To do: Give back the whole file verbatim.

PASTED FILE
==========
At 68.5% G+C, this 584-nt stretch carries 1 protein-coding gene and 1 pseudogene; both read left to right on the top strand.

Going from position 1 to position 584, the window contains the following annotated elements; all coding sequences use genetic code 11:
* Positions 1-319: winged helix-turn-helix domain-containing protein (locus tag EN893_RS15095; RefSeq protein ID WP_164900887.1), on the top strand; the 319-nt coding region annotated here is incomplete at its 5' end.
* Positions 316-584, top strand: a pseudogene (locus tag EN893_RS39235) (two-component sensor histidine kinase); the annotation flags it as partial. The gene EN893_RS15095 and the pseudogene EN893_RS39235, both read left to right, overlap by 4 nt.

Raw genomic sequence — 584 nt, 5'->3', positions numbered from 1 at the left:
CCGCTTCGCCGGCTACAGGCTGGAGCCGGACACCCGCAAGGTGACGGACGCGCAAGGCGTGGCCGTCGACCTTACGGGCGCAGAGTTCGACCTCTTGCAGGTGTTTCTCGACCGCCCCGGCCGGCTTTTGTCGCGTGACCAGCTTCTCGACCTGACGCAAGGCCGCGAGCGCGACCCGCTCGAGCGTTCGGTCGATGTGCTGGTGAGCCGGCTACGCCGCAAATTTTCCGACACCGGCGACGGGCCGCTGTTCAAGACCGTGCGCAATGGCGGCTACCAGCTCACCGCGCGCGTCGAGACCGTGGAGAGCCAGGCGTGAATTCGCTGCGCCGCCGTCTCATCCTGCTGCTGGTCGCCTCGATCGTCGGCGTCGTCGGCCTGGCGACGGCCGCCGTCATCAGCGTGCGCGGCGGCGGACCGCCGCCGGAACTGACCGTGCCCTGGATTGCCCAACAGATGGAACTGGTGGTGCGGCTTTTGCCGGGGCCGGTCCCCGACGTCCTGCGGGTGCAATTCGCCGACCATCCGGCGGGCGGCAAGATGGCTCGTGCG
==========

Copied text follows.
At 68.5% G+C, this 584-nt stretch carries 1 protein-coding gene and 1 pseudogene; both read left to right on the top strand.

Going from position 1 to position 584, the window contains the following annotated elements; all coding sequences use genetic code 11:
* Positions 1-319: winged helix-turn-helix domain-containing protein (locus tag EN893_RS15095; RefSeq protein ID WP_164900887.1), on the top strand; the 319-nt coding region annotated here is incomplete at its 5' end.
* Positions 316-584, top strand: a pseudogene (locus tag EN893_RS39235) (two-component sensor histidine kinase); the annotation flags it as partial. The gene EN893_RS15095 and the pseudogene EN893_RS39235, both read left to right, overlap by 4 nt.

Raw genomic sequence — 584 nt, 5'->3', positions numbered from 1 at the left:
CCGCTTCGCCGGCTACAGGCTGGAGCCGGACACCCGCAAGGTGACGGACGCGCAAGGCGTGGCCGTCGACCTTACGGGCGCAGAGTTCGACCTCTTGCAGGTGTTTCTCGACCGCCCCGGCCGGCTTTTGTCGCGTGACCAGCTTCTCGACCTGACGCAAGGCCGCGAGCGCGACCCGCTCGAGCGTTCGGTCGATGTGCTGGTGAGCCGGCTACGCCGCAAATTTTCCGACACCGGCGACGGGCCGCTGTTCAAGACCGTGCGCAATGGCGGCTACCAGCTCACCGCGCGCGTCGAGACCGTGGAGAGCCAGGCGTGAATTCGCTGCGCCGCCGTCTCATCCTGCTGCTGGTCGCCTCGATCGTCGGCGTCGTCGGCCTGGCGACGGCCGCCGTCATCAGCGTGCGCGGCGGCGGACCGCCGCCGGAACTGACCGTGCCCTGGATTGCCCAACAGATGGAACTGGTGGTGCGGCTTTTGCCGGGGCCGGTCCCCGACGTCCTGCGGGTGCAATTCGCCGACCATCCGGCGGGCGGCAAGATGGCTCGTGCG